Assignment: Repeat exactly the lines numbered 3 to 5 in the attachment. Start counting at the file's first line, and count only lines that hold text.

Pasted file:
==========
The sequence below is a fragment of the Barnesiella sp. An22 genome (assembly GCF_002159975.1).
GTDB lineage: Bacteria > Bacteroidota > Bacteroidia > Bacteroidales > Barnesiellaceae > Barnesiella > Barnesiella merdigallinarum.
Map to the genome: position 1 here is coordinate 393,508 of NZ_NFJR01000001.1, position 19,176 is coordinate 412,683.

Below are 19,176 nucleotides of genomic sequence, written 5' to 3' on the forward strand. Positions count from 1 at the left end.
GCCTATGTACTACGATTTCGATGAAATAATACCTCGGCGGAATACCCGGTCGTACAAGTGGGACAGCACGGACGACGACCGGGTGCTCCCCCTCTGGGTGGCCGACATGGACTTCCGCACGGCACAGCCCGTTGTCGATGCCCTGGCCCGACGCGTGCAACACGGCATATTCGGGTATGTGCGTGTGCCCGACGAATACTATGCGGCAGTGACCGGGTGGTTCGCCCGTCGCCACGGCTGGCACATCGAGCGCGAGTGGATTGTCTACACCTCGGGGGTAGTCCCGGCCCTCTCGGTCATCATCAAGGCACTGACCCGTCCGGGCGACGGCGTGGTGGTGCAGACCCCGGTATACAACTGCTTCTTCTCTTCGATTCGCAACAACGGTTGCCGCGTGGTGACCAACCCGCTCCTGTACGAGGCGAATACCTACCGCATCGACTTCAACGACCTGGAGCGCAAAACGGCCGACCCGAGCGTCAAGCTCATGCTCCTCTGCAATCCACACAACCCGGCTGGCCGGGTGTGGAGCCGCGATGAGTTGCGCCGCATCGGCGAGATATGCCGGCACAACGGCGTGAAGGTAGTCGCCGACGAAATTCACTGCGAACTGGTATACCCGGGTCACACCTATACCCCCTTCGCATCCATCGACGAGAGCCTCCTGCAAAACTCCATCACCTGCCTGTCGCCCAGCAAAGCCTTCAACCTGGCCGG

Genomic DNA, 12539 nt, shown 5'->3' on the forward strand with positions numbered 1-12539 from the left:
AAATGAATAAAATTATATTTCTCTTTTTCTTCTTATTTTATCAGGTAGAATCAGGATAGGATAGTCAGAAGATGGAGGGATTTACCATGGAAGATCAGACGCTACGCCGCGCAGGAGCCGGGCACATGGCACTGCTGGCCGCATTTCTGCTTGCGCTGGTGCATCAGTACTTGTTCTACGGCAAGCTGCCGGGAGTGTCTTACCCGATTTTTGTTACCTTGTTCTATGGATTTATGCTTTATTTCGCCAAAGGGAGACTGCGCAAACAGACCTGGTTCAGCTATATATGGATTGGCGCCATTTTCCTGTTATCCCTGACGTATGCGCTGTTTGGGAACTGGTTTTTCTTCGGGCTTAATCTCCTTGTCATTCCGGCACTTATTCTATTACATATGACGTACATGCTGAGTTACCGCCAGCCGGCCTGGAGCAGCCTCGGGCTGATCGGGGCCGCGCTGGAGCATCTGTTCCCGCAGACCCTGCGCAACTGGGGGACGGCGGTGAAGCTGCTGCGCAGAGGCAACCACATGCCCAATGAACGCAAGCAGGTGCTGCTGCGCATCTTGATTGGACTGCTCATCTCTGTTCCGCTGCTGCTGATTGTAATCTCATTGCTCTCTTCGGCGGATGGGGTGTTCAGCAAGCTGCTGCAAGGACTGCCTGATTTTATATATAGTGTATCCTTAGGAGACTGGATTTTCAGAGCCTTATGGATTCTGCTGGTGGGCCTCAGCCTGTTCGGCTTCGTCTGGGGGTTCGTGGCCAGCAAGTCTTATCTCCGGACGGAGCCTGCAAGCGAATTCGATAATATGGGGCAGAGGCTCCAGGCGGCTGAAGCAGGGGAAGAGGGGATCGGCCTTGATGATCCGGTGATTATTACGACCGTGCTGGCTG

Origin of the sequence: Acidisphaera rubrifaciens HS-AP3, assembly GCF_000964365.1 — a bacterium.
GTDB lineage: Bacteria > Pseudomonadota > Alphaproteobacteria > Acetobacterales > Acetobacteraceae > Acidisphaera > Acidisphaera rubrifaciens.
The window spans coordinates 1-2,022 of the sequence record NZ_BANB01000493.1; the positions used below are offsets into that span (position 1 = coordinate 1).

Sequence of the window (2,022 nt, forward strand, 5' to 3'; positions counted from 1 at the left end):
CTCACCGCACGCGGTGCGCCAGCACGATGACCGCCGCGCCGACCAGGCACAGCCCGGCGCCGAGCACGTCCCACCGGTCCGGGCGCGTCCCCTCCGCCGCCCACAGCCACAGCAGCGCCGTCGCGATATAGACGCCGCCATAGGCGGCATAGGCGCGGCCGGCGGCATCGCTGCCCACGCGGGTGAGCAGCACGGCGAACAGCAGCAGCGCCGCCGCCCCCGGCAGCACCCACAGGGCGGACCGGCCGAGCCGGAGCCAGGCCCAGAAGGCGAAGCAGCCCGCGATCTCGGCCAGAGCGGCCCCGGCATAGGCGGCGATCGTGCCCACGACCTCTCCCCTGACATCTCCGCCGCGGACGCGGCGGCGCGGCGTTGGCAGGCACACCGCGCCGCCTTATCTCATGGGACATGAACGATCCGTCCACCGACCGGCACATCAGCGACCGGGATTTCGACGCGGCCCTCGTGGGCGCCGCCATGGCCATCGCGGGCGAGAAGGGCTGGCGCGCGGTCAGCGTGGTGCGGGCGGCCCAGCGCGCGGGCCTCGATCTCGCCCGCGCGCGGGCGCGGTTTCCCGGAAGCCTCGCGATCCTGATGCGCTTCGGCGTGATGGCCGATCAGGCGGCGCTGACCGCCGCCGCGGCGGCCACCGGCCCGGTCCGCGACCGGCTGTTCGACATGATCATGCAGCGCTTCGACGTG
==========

Map to the genome: position 1 here is coordinate 393,508 of NZ_NFJR01000001.1, position 19,176 is coordinate 412,683.

Below are 19,176 nucleotides of genomic sequence, written 5' to 3' on the forward strand. Positions count from 1 at the left end.
GCCTATGTACTACGATTTCGATGAAATAATACCTCGGCGGAATACCCGGTCGTACAAGTGGGACAGCACGGACGACGACCGGGTGCTCCCCCTCTGGGTGGCCGACATGGACTTCCGCACGGCACAGCCCGTTGTCGATGCCCTGGCCCGACGCGTGCAACACGGCATATTCGGGTATGTGCGTGTGCCCGACGAATACTATGCGGCAGTGACCGGGTGGTTCGCCCGTCGCCACGGCTGGCACATCGAGCGCGAGTGGATTGTCTACACCTCGGGGGTAGTCCCGGCCCTCTCGGTCATCATCAAGGCACTGACCCGTCCGGGCGACGGCGTGGTGGTGCAGACCCCGGTATACAACTGCTTCTTCTCTTCGATTCGCAACAACGGTTGCCGCGTGGTGACCAACCCGCTCCTGTACGAGGCGAATACCTACCGCATCGACTTCAACGACCTGGAGCGCAAAACGGCCGACCCGAGCGTCAAGCTCATGCTCCTCTGCAATCCACACAACCCGGCTGGCCGGGTGTGGAGCCGCGATGAGTTGCGCCGCATCGGCGAGATATGCCGGCACAACGGCGTGAAGGTAGTCGCCGACGAAATTCACTGCGAACTGGTATACCCGGGTCACACCTATACCCCCTTCGCATCCATCGACGAGAGCCTCCTGCAAAACTCCATCACCTGCCTGTCGCCCAGCAAAGCCTTCAACCTGGCCGG